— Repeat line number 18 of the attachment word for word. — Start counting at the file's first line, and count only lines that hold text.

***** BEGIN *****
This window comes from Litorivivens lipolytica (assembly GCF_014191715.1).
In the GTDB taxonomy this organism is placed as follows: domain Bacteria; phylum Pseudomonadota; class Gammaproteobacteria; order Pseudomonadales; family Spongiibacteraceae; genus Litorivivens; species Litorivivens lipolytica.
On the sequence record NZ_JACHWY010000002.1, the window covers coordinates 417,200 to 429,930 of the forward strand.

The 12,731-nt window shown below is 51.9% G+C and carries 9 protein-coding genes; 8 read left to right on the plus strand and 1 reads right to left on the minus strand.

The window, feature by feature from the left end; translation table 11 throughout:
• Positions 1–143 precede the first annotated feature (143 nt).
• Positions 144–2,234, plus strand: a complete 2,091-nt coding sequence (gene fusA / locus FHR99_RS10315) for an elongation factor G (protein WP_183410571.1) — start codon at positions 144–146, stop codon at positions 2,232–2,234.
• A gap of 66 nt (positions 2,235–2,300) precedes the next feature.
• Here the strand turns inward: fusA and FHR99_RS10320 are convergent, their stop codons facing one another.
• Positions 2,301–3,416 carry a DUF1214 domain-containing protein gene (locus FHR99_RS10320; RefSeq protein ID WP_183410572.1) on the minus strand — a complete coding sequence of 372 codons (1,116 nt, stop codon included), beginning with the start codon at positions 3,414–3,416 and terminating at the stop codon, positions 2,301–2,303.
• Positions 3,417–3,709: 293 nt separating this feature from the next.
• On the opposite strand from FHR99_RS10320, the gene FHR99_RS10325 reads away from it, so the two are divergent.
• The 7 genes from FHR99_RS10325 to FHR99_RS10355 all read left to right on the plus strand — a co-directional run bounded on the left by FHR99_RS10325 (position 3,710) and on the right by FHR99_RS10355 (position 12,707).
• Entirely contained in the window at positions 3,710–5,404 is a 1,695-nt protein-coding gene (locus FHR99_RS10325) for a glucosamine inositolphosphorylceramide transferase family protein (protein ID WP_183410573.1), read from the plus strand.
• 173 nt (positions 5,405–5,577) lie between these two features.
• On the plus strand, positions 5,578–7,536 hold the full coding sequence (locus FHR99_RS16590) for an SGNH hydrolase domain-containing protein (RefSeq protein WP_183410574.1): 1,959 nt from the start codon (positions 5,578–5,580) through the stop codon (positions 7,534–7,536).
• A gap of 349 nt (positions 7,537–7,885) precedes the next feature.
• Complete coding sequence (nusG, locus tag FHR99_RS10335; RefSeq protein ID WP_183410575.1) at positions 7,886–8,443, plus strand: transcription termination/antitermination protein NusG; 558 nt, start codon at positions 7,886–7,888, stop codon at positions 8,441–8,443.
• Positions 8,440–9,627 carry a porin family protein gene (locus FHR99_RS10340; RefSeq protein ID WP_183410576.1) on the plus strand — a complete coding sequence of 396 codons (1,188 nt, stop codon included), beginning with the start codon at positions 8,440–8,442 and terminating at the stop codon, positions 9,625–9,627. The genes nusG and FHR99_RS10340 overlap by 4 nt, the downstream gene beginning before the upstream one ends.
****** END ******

• Complete coding sequence (nusG, locus tag FHR99_RS10335; RefSeq protein ID WP_183410575.1) at positions 7,886–8,443, plus strand: transcription termination/antitermination protein NusG; 558 nt, start codon at positions 7,886–7,888, stop codon at positions 8,441–8,443.